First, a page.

Fire personnel in the KOTA Territory have been preparing for this year's fire season for months.
One way to mitigate fire fuel is by the use of prescribed burns.
A recent 10,800 acre grassland fire in Hettinger and Perkins County has land owners wondering if that's the right thing to do.
"I never was for it," said ranch owner Helen Meink. "I think our country is too, too dry."
Babete Anderson of the United States Forest Service says frustrations from ranchers and property owners were expressed at a public meeting in Hettinger yesterday.
Anderson says forest service workers are trying to remedy some of the damage. Workers are already building a fence for a rancher who lost 95 percent of his land.
Each year, the U.S. Forest Service uses prescribed burns for more than fuel reduction and resource benefit.
"Out here we'll burn for wildlife benefit, for vegetation manipulation, try to restore the prairies kind of back to the native grasses," said Assistant Zone Fire Management Officer, Oscar Knudtson. "Fire is a tool we can use to accomplish that."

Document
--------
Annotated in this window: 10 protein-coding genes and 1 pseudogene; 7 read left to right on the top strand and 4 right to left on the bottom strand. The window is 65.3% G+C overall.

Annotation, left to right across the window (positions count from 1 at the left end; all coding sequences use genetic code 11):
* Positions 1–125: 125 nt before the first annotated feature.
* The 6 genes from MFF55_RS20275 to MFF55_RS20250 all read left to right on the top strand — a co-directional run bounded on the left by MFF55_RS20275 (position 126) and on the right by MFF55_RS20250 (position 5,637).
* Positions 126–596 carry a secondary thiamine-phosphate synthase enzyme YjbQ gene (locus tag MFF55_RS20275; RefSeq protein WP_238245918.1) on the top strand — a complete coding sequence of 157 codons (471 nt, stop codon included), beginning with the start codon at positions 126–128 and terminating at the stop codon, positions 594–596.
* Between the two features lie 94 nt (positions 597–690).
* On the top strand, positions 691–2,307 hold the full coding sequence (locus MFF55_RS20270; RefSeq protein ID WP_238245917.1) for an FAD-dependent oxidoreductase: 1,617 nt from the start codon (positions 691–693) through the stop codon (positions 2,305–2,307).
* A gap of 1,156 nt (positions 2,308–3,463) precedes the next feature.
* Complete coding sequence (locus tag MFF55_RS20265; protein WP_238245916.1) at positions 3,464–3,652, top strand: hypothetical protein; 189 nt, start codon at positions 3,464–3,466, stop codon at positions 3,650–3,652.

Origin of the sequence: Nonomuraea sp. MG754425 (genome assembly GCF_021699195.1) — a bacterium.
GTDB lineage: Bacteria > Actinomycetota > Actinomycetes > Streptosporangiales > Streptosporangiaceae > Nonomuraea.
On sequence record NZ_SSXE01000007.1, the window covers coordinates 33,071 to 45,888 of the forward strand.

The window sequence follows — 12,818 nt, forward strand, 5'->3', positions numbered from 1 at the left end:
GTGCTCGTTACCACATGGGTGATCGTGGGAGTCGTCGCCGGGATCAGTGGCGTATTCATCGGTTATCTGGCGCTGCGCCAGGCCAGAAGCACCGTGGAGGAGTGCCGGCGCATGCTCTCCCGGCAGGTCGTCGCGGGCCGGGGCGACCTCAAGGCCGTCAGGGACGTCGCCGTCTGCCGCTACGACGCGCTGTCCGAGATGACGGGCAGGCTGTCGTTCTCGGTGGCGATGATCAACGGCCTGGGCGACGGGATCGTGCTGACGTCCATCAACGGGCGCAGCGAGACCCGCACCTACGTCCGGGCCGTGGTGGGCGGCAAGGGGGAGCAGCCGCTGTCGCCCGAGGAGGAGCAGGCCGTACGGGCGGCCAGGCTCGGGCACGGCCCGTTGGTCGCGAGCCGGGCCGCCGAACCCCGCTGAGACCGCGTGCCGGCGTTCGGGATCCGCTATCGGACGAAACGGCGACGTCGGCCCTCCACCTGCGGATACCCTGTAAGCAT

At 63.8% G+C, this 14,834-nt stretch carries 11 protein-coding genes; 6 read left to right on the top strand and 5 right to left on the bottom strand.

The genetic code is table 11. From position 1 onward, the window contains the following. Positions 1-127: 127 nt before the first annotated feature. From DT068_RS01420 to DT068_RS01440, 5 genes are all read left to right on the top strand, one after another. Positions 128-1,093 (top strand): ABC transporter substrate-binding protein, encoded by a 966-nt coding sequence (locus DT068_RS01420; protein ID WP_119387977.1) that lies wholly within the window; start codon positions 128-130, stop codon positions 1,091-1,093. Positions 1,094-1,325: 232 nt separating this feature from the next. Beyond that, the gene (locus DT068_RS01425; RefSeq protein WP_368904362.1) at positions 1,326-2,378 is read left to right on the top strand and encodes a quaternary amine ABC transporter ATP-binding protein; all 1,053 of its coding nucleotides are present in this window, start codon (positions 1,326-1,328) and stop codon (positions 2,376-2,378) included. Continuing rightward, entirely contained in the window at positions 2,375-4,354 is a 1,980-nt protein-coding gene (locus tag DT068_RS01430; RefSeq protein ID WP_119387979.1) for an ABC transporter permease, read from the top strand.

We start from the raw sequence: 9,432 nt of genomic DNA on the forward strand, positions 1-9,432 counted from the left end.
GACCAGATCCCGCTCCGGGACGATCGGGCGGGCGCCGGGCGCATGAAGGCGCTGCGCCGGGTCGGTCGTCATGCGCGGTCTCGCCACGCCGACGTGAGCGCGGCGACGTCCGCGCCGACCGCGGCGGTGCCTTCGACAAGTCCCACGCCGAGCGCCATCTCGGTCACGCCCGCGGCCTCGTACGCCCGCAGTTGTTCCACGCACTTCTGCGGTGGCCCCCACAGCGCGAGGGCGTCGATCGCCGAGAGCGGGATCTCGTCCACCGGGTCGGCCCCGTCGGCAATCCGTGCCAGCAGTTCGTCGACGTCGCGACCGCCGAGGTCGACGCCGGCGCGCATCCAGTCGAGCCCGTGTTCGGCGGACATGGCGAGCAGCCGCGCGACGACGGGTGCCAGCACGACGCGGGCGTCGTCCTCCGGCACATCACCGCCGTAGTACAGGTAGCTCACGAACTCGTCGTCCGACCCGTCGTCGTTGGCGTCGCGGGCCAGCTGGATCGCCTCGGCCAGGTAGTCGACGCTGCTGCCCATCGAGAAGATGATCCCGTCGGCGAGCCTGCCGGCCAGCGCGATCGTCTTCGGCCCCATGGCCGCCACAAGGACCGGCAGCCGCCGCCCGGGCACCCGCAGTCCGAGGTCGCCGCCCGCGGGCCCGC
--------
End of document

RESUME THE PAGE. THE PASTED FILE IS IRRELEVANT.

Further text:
Many ranchers and land owners claim they advised fire crews not to do a control burn last week.
Fire officials say there is an extensive decision making process before any ground is lit.
"We don't just go out and light fires 'willy nilly.' There's a plan we follow with certain parameters as far as temperature, wind, a relative humidity," said Knudtson, "The size of the unit, you know how we're going to hold it, how we're going to ignite it, safety plan, medical plan. There's a lot."
The U.S. Forest Service says it intends to compensate ranchers and land owners who were effected by the Pautre Fire, including damage to fences, hay bales, and anything else lost.
"How do you put a dollar sign on stuff like that?" said Meink. "It was supposed to be controlled burning. I thought it was very reckless."